Peter Brown

In Glogpedia

by ShelbyMurphy
Last updated 6 years ago

Discipline:
Elementary School
Subject:
Children Books

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Peter Brown

Peter Brown grew up in New Jersey, where he loved drawing and writing. At the Art Center College for Design, he took several courses on children's books and knew he had found his calling. At first, he worked painting the backgrounds for animated TV shows, until he signed his first book deal. From then on, he has been writing and illustrating children's books.

Meet ' Greet

Peter Brown

Shelby MurphyEDU 331Mentor Text ProjectOctober 7, 2014

One example for 1st grade for would be using Mr. Tiger Goes Wild to facilitate a lesson on individuality, possibly in reaction to recently occurring bullying. Another example for 4th grade would be to use The Curious Garden to start a unit on the environment, talking about what is helping and/or harming it.

Classroom examples

Peter Brown's illustrations are charming and fascinating, specifically his use of color to emphasize keys points in his story. I loved his whimsical storytelling as well, which made him the perfect candidate for a mentor. His books are wonderful for the classroom setting due to the engaging stories that prompt classroom discussion as well as illustrations that add to the story.

Why choose him?

Look at these books!

This book demonstrates high quality literature by making the readers question and engaging them in an insightful, discussion-prompting story on individuality and breaking the norms of society. The pictures are whimsical, colorful, and emphasize Mr. Tiger through specific use of color and size, such as making Mr. Tiger appear very small when he feels lonely. His use of characterization is fantastic, as you really can identify with Mr. Tiger.

Peter Brown makes excellent use of mirrors and windows in this story, making the reader emphathize with the protagonist. The illustrations have great detail, making use of many rounded edges to make the world created within seem more inviting and soft. The boy is portrayed as small in size in relation to everything else in the book, but accomplishes great things, really driving Brown's point across.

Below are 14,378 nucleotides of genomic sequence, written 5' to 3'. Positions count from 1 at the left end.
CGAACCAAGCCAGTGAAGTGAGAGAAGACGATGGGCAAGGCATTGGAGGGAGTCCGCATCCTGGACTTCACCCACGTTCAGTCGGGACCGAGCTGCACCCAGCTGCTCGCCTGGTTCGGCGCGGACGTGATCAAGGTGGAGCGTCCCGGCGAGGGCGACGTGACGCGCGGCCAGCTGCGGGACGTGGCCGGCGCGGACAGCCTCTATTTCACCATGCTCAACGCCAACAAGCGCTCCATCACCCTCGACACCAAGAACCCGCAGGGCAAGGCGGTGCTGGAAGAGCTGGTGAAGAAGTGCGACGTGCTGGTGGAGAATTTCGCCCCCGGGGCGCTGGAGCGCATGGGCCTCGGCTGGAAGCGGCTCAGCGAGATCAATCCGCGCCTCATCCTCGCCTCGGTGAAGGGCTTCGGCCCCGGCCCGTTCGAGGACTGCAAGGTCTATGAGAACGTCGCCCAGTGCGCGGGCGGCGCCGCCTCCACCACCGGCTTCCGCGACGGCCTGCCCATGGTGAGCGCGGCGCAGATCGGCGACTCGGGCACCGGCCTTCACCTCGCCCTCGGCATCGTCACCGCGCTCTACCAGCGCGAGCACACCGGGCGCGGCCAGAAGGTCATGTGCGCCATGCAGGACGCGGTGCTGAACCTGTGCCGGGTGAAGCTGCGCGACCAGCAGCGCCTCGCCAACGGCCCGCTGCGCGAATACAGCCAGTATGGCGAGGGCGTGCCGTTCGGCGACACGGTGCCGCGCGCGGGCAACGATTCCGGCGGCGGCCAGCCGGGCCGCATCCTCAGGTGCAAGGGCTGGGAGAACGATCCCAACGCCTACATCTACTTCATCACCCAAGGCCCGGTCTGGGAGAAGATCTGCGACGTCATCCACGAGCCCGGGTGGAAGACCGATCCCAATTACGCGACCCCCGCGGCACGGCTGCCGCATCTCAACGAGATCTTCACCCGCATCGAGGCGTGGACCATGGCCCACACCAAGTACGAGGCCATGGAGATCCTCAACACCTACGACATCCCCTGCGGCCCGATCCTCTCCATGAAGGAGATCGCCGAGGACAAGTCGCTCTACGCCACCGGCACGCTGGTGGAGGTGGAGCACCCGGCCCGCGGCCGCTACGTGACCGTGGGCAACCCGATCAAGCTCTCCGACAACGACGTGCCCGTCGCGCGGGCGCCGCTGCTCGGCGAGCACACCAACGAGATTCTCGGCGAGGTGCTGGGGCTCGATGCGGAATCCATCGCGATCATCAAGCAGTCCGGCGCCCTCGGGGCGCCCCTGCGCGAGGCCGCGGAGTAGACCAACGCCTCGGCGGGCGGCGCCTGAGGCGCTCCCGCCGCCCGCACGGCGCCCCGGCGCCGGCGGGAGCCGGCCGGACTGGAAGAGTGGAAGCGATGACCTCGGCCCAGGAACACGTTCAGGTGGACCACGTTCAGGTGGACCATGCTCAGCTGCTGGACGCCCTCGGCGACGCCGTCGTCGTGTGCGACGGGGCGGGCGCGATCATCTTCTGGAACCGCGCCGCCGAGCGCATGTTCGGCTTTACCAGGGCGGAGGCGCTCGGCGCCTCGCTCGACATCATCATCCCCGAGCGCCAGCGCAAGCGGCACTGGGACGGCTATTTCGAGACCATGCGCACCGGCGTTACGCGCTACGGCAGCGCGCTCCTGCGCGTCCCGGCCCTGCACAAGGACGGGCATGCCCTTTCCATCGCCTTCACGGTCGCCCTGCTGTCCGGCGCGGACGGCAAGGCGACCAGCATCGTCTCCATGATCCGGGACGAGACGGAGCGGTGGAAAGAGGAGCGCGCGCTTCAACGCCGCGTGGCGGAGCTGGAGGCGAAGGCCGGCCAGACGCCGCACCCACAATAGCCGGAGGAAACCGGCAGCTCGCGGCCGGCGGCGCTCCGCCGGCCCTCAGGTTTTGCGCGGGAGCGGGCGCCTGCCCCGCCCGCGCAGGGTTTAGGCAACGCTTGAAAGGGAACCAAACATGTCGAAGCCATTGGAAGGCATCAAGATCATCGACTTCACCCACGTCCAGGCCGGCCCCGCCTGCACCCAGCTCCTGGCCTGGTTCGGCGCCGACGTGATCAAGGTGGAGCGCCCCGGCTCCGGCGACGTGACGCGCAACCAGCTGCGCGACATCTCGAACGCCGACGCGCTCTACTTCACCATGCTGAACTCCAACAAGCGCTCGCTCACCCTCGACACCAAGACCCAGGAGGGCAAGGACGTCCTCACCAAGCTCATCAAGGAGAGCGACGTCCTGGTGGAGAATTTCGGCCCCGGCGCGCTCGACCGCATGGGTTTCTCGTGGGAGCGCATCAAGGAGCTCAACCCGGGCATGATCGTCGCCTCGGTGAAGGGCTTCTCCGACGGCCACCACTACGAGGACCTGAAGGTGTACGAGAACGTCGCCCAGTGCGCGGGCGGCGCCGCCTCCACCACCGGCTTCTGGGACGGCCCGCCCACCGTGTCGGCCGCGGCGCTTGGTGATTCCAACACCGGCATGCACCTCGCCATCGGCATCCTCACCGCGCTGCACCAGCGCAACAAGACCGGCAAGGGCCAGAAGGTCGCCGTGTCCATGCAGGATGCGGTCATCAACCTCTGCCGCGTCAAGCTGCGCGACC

This story was different from most of Peter's, even though the illustrations show the rounded edges and playful color characteristic of his work. The story was amusing, having excellent balance of mirrors and windows, as one could see themselves as the bear or child. However, the illustrations were duller and flater than most of Brown's work, showing how he has evolved since his earlier work.

This was only illustrated by Peter Brown, but the illustrations were too noteworthy not to include. The whole story is told in black and white, to give it the perfect Halloween feeling. The only things really colored is the carrots, and only where emphasis is needed. In this way, the illustrations evoked certain feelings for the reader while catching the reader's eye to key items that to supplement the rest of the story.

Mr. Tiger Goes Wild

The Curious Garden

Children Make Terrible Pets

Creepy Carrots

Reynolds, A., ' Brown, P. (2013). Creepy carrots! New York: Weston Woods Studios.Brown, P. (2013). Mr. Tiger Goes Wild. New York City: Little, Brown and Company.Brown, P. (2010). Children Make Terrible Pets. Norwalk: Weston Woods Studios.Brown, P. (2009). The Curious Garden. New York: Little, Brown and Company.

References


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